Synsopsis: Emeth tells his story. Puzzle appears. Everyone works out where they are.
Emeth (meaning ‘true’ or ‘faithful’ in Hebrew) clearly learned his tricks of speech and storytelling in the traditional Calormene manner. Emeth only appears briefly in the story, but is one of my favourite characters. He is honourable, courteous and honest. When he realises the truth about Aslan and Tash he freely admits his error and is prepared to take any consequences. Some religious readers have found his story unsettling because of the implications they feel it would have if the idea were translated into this world: God will judge you on your actions, and your desire and love for God, rather than for your belonging to or obedience to a specific religion. They believe that only the followers of their ‘true’ religion could be saved, i.e. people who follow Jesus. Personally, I much prefer the idea that actions and character are what matter, not which building you worship in, what name you call your God or what dietary/clothing rules you follow. Hinduism accepts the idea that different people may have different spiritual paths to take to reach God. What a shame some of the more extreme followers of Abrahamic religions can’t share this open-mindedness.
If it really were the case that ‘vile deeds’ done in the name of God were taken as service to Tash/the devil, there are a lot of people in this world – past and present – who would need to be afraid.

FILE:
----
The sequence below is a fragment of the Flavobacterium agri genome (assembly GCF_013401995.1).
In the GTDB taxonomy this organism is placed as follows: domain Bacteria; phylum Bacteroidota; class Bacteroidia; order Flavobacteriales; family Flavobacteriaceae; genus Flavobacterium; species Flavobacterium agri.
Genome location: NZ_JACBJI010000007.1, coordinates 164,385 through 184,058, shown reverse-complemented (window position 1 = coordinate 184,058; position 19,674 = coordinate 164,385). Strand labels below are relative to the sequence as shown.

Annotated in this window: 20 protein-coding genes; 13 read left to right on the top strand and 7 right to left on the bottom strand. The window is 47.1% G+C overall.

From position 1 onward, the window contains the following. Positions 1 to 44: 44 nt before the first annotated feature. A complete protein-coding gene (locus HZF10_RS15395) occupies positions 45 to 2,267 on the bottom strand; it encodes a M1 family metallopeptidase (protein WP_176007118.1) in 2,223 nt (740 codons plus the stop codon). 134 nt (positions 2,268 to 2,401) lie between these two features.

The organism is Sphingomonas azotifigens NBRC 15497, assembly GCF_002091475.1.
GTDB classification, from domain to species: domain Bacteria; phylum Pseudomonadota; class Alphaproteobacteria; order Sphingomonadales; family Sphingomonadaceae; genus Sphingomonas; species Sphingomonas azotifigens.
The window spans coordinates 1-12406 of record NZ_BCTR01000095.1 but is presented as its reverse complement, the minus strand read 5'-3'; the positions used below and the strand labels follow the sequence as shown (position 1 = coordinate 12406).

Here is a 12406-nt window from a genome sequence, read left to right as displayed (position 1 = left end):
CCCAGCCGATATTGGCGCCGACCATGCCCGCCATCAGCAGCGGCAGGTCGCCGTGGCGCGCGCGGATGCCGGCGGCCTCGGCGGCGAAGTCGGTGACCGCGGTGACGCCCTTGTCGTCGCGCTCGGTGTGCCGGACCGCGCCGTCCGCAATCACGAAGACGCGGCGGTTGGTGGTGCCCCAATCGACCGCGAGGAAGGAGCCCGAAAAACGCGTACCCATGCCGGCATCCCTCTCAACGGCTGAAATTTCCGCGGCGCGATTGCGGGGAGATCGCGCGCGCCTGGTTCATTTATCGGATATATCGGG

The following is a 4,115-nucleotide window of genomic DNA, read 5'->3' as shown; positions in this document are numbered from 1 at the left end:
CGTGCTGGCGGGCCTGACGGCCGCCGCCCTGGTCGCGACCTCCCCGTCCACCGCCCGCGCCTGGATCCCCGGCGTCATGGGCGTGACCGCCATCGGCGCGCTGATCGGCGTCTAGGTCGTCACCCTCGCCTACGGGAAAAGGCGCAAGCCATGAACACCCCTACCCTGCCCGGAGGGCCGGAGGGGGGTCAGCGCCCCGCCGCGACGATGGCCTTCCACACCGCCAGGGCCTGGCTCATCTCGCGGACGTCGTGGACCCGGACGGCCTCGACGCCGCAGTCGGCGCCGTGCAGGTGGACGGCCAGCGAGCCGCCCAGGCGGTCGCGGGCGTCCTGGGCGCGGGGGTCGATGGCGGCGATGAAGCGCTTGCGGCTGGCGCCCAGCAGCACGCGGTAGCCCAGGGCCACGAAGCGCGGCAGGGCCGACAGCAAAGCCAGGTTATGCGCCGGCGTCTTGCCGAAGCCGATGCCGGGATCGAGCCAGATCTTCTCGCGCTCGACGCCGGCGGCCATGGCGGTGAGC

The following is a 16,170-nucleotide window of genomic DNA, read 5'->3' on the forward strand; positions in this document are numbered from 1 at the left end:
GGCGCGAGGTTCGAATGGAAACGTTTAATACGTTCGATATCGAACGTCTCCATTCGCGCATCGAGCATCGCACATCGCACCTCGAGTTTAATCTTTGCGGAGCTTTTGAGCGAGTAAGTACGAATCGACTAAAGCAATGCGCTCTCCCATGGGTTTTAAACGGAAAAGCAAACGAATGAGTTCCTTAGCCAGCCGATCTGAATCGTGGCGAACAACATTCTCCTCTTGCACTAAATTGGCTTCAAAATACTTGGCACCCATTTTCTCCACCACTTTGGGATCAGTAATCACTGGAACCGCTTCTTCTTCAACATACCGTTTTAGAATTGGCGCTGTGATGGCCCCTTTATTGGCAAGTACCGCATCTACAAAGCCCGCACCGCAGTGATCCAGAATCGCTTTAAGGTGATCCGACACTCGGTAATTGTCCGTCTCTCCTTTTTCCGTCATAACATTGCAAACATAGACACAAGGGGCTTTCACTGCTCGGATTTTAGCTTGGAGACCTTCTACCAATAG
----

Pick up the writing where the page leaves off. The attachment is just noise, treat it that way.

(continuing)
‘My happiness is so great that it even weakens me like a wound.’ I love Emeth’s turn of phrase. I imagine he and Lucy would get along very well. They both have that dreamy, spiritual quality to their character. (The internet being what it is, some people have naturally discussed the potential of this ‘ship’.)
Pauline Baynes’ illustration of a lion-skin-free Puzzle (shown at the top of this post) is delightful. He really does have a lovely face!
The characters are all headed West. However, until now, the general direction of travel for all things Aslan/Emperor over the Sea has been East. Maybe this is because travelling in that direction would require a retread of the Dawn Treader’s journey. It also seems strange to me that by this point, the Emperor hasn’t been mentioned more. He’s clearly very important – we know this because of his relationship to Aslan – but he isn’t referred to at all. I don’t think I even have a fully formed idea of who or what he ‘is’ in terms of this world from the stories.
The phrase ‘further up and further in’ reminds me of HHB’s ‘Narnia and the North!’.
I’m not sure I quite understood the implications of the dogs’ conversation about calling naughty puppies ‘boys’ or ‘girls’ when I was younger.
The idea of the land being the ‘real thing’, the ‘real Narnia’, is explained by Digory. This makes sense as he mentions Plato, whose theories of Forms etc. inform the ideas behind this, and the following, chapter. Lewis is spelling out his idea to us, but until I was an adult I hadn’t actually read Plato, so didn’t know what it meant. I did, however, understand Lewis’ explanation referring to seeing a view reflected in a window or mirror. I often looked for such reflections just because of this passage.
Jewel’s speech, which includes, ‘This is the land I have been looking for all my life, though I never knew it till now,’ shows that the characters have finally achieved what Lewis hoped and wished for all his life. They have reached the source of their ‘joy’. They no longer need make do with ‘sehnsucht’ or glimpses, or moments of wonder and pure, unadulterated happiness. The source of their joy is here. Lewis spent his life pursuing this end. This speech strikes a deep chord with many readers, including me. Reading about Narnia, I always felt that I had ‘come home’, too. It was the land my heart desired, without knowing it was going to be found in a book. It still is.